Digital Content Delivery – Can AMC Theatres survive?

Digital content delivery of various forms of entertainment has created a trail of casualties. Will AMC be next?

Movie theater ticket sales in the United States and Canada have decreased by 16% in the last 15 years despite steady population growth in both countries (Exhibit 1). This decline in admissions has been partially offset by the rise in average ticket prices primarily due to premium large format screens (IMAX, Dolby, etc.) and premium seating (recliner seats at newly renovated theaters). However, movie studios are becoming increasingly concerned with the trends and are looking for new ways of increasing revenues [1].

Exhibit 1: Annual U.S./Canada Admissions (ticket sales in billions) [2]

Premium Video-on-Demand (“PVOD”) has become the vessel by which movie studios can capture a greater percentage of the sales generated by the movies they produce and attract new customers who hate going to movie theaters because of the hassle, but who forget to purchase the films 3 to 6 months later when they are finally released for home-viewing purchase. With PVOD, consumers would pay $30 to $50 per movie to see new releases at home that they would have normally needed to for wait months [3]. Currently, ticket sales are shared approximately 50-50 between the movie studios and theaters. Therefore, delivering content via the internet could create a new revenue-sharing structure that is more favorable to the studios.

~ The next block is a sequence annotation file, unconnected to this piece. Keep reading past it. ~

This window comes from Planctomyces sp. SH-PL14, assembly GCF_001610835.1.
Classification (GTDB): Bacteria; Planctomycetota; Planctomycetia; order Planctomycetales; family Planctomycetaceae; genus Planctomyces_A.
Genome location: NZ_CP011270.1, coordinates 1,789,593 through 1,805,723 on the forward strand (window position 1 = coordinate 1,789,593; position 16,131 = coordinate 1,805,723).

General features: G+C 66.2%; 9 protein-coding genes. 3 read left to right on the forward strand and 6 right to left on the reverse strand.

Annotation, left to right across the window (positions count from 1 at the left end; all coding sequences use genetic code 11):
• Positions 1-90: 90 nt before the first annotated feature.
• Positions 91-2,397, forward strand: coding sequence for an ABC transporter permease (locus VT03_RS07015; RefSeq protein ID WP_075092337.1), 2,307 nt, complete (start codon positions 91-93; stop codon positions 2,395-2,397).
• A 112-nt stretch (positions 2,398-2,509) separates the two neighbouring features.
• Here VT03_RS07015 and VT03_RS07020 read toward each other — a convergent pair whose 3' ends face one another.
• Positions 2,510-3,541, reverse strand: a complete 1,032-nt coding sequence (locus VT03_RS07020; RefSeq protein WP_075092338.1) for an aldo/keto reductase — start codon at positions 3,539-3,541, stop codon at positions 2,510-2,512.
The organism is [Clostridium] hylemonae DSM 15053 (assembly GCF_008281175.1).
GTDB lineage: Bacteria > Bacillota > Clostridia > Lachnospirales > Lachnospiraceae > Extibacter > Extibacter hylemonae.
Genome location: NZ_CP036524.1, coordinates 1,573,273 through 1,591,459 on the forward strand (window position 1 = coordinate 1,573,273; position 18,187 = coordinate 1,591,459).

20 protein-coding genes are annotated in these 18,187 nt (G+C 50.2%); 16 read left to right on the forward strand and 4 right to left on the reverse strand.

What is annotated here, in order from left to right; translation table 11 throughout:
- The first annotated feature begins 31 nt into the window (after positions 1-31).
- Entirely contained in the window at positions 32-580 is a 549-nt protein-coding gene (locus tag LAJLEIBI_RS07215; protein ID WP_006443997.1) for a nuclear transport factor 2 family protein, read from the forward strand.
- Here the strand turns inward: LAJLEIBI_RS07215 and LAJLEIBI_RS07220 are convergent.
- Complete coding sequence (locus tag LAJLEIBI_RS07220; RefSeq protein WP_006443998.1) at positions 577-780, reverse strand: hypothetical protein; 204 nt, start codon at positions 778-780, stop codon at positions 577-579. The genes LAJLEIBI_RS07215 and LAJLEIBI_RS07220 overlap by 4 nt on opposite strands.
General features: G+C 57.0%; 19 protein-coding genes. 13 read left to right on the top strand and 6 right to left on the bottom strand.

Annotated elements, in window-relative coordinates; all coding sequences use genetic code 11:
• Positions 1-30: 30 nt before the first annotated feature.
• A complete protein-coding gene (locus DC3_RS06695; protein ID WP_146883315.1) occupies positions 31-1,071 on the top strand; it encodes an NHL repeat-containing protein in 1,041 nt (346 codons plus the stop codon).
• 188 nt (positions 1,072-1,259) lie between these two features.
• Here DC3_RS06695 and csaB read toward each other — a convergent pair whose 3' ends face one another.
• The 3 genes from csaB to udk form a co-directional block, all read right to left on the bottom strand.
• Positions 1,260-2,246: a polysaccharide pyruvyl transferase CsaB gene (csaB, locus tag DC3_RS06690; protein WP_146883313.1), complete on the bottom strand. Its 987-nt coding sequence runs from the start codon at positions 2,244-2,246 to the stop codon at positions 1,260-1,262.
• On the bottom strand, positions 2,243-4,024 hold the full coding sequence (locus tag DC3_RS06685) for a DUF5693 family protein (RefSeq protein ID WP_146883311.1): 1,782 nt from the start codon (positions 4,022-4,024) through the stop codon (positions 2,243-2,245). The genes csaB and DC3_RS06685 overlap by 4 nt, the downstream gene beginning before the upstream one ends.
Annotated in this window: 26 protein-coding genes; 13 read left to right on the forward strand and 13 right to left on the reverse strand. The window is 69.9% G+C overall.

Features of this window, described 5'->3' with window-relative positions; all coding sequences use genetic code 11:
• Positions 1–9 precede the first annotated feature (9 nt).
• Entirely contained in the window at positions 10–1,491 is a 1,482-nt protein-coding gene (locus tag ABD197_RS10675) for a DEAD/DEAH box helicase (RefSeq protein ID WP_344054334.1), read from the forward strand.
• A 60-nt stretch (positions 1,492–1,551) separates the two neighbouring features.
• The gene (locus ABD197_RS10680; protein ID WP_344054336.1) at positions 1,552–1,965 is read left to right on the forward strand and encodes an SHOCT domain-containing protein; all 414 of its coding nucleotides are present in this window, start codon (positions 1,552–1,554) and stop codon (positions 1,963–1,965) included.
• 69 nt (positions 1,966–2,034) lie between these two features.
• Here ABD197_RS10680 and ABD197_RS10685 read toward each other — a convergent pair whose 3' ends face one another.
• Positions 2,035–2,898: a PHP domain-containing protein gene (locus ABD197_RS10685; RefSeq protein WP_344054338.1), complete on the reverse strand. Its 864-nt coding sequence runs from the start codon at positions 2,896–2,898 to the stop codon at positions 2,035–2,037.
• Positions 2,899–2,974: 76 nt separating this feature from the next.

AMC Theatres (“AMC”), being the largest movie theater company in the world (Exhibits 2 and 3) with leading market share in North America and Europe, could see its box office receipts plummet if consumers know that they can watch new movie releases at home only weeks after its release and decide to wait it out [1][4][5]. This potential new content delivery system creates an entirely new path for distribution that could cut out movie theaters entirely. Correctly managing this future transition will be crucial to the firm’s survival and the survival of the movie theater industry.

Fortunately, AMC’s management has been actively taking steps to address the possibility of PVOD, from engaging in negotiations with movie studios on the specifics of PVOD to developing movie streaming and download capabilities via its own website [6]. As the market leader in North America and Europe, AMC has significant leverage to negotiate a favorable and profitable arrangement with the major studios in the near term.

Additionally, management continues to build on the AMC brand and tries to package the movie-going experience as a differentiated entertainment option rather than a mere commodity. To this end, AMC has been rapidly expanding premium large format screens with IMAX and Dolby, and renovating existing theaters to add premium recliner seating. Food and beverage options at many theaters have been scaled up to include restaurant-quality meal options and full-service bars with items delivered to the costumer at his or her seat. Operationally, AMC has made ticket purchases easier and seamless with a revamped AMC Stubs free-tier membership and easy-to-use web/mobile ticket ordering on its own website [6]. These decisions make a lot of sense and will provide stability in the near term.

Long-term, PVOD will probably become reality in some form, but fortunately, the major studios cannot currently agree on a path forward. Studios such as Fox, Universal, and Warner Bros. are leading the way in terms of negotiating a PVOD structure that would shorten the release window and the amount of time that movies run exclusively in theaters. Disney, however, prefers to keep the current release window because its animated and Marvel/Star Wars-franchised movies tend to have longer runs in theaters. Other major studios, like Universal and Sony, favor vastly different pricing structures and timing. The disagreement on structure, price, and release window timing amongst the major studios is exacerbated by U.S. anti-trust laws that prevent studios from signing deals as a group [7]. AMC can use this situation to its benefit.